The “Keep it Clean” program emphasizes important on-farm decisions to produce export quality products that meet market requirements. It outlines particular risk areas and potential trade barriers that can stem from these decisions.
“Unacceptable pesticide residues and blackleg management remain a focus for 2017,” says Brian Innes, Canola Council of Canada (CCC) vice president of government relations. The CCC, as part of its market access efforts, pays close attention to products and pests that may become issues and informs growers of best practices to mitigate potential risks through Keep it Clean.
“The first tip in our Keep it Clean program is to use acceptable pesticides only,” says Innes. This means only applying pesticides that are registered for use on canola in Canada and won’t cause trade concerns.
“A product may be registered in Canada, but if an important buyer has a potential concern this can create a market risk,” says Innes. “It’s important to talk to your grain buyer to ensure that the pesticides you’re using are acceptable.”
Pesticides on the canola “do not use” list are Accord, Clever and Masterline Quinclorac (active ingredient quinclorac), Venture L and Fusion (active ingredient fluazifop-p-butyl) and Ronilan (active ingredient vinclozolin). Also, growers will want to consult their grain buyer before using Quash (active ingredient metconazole).
Using pesticides correctly is also critical. This includes following labels for rates and timing, especially pre-harvest intervals. Growers can check out provincial Guides to Crop Protection and visit spraytoswath.ca for more info.
Meeting export standards on delivered grain is a concern for all crops exported from Western Canada. Canola growers may have noticed that Cereals Canada, Pulse Canada and the Canola Council are working together to bring information to growers in a simple and coordinated way. For details, see www.keepingitclean.ca.
Export customers are becoming increasingly sensitive to unacceptable residues. Recent news that EU importers are no longer buying flax from the Black Sea region because of unacceptable residues is a reminder of the consequences of not meeting customer requirements. In this case, the pesticide is not used on flax in Canada. The Canola Council monitors pesticide use and customer requirements to ensure that our canola exports continue to meet the requirements of our major markets.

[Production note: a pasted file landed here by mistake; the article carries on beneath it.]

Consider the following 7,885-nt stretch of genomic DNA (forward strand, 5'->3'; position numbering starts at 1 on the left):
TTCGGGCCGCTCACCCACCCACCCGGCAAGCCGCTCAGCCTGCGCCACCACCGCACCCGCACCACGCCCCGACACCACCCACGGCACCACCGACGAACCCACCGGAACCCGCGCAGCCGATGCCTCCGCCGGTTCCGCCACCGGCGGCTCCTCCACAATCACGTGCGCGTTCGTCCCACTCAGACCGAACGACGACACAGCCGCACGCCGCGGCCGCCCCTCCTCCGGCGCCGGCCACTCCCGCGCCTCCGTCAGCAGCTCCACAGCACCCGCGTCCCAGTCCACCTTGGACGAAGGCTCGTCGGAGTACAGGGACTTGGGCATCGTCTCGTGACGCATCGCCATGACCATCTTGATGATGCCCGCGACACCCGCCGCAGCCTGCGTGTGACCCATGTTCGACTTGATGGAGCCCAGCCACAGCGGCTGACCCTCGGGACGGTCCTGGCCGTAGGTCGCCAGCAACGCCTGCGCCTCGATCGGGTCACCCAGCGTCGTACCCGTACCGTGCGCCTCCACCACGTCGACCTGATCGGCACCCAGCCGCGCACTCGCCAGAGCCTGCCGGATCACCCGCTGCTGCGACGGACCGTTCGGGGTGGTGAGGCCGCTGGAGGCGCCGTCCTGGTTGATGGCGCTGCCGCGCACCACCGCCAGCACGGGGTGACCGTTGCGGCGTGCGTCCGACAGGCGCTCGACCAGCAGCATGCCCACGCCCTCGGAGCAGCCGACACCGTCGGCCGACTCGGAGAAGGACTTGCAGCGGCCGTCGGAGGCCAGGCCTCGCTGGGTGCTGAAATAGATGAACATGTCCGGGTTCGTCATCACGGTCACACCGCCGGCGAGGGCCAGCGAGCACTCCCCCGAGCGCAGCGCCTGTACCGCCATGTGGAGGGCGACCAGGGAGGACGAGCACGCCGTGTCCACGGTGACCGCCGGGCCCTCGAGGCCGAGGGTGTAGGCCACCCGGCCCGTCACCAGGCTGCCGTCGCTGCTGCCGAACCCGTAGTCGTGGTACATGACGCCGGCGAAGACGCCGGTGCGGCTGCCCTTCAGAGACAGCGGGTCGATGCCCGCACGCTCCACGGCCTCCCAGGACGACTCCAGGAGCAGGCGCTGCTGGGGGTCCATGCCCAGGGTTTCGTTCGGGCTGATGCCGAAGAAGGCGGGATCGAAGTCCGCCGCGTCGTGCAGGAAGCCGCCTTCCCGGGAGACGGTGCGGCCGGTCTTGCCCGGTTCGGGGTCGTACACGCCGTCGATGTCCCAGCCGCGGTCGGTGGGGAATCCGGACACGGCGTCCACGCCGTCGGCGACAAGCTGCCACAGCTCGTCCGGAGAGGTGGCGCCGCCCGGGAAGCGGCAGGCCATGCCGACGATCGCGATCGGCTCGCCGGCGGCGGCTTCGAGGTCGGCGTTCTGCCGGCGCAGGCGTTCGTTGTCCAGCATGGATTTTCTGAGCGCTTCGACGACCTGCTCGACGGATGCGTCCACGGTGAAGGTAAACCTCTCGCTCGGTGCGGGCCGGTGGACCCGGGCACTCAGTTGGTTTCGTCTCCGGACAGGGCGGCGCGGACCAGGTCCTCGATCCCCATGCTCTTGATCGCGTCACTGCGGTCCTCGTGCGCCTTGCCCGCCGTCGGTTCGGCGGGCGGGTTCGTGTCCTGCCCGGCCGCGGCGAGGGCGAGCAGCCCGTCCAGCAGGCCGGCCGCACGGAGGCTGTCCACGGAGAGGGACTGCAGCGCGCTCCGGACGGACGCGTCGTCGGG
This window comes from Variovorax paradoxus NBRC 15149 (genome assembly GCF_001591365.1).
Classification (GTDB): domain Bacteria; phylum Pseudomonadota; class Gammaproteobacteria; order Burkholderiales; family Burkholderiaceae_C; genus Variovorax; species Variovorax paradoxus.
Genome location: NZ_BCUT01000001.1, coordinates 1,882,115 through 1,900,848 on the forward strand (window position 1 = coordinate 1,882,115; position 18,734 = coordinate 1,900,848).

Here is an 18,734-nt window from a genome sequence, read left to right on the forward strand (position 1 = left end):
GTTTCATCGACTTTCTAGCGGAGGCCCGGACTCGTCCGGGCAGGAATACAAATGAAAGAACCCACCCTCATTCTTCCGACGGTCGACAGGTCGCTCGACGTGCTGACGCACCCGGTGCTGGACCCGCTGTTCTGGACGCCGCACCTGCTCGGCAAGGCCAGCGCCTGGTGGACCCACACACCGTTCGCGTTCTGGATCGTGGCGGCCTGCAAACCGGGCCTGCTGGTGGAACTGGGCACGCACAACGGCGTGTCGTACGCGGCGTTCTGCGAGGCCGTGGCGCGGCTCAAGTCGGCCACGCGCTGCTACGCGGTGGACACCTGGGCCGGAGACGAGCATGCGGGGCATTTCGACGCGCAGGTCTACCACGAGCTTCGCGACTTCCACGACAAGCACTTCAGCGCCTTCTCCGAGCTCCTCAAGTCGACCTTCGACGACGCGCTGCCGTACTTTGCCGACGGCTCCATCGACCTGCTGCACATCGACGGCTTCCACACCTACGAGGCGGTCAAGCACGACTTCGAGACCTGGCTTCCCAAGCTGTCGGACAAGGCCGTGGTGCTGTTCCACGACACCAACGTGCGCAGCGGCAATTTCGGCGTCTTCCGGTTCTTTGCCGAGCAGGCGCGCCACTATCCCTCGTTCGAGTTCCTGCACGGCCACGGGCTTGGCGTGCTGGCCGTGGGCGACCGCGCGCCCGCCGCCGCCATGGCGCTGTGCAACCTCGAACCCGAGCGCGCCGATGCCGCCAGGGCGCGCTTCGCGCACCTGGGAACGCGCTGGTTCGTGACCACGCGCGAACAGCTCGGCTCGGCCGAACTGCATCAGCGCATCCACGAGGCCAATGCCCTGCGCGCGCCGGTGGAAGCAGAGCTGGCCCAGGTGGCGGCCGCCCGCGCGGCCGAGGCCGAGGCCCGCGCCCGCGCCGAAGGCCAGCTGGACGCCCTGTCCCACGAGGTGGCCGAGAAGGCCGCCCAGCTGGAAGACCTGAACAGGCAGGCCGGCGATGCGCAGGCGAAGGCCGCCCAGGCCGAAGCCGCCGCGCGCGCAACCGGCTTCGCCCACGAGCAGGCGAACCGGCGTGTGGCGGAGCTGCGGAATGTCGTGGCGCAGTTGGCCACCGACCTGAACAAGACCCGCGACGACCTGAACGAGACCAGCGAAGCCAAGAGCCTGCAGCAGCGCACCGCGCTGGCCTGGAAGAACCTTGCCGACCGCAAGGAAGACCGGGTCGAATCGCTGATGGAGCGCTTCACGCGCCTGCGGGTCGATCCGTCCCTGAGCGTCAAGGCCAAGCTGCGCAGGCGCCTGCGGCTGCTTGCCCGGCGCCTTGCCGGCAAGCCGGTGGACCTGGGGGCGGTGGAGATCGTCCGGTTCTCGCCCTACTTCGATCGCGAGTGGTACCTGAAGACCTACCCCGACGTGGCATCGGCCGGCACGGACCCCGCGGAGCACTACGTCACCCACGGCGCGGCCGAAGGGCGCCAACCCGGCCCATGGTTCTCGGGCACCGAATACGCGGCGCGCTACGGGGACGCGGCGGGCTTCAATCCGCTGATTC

Vigilance with regard to blackleg management sends a valuable and respectful message to China, a top-two market for Canadian canola.
China is concerned that blackleg residue on Canadian canola imports could bring the blackleg pathogen Leptosphaeria maculans into their canola growing regions, and had announced plans in 2016 to impose a severe dockage limit on canola seed imports. The agreement signed in September guarantees that we can continue to export canola to China under the same terms that were in place before this dispute began. But that agreement expires in 2020.
In the meantime, the CCC is continuing to work toward a long-term solution of stable trade and science-based policies supported by research to deepen understanding of blackleg in both countries.
For the growing season ahead, canola growers can help by following these Keep it Clean steps to help control blackleg:
- Plant only canola varieties rated R (resistant) or MR (moderately resistant). Rotate varieties to bring a mix of blackleg resistance genes to the field over time.
- Plant certified treated seed.
- Scout canola fields regularly for blackleg symptoms and prevalence to help determine the effectiveness of your blackleg management plan.
- Maintain a break between canola crops to allow time for crop residue to decompose. If blackleg becomes established, a minimum break of two to three years is recommended.
- Consider applying a fungicide if you identify the disease early in the season.
- Control volunteer canola and other Brassica weeds (stinkweed, shepherd’s purse, wild mustard, flixweed) to prevent blackleg build up during non-canola years.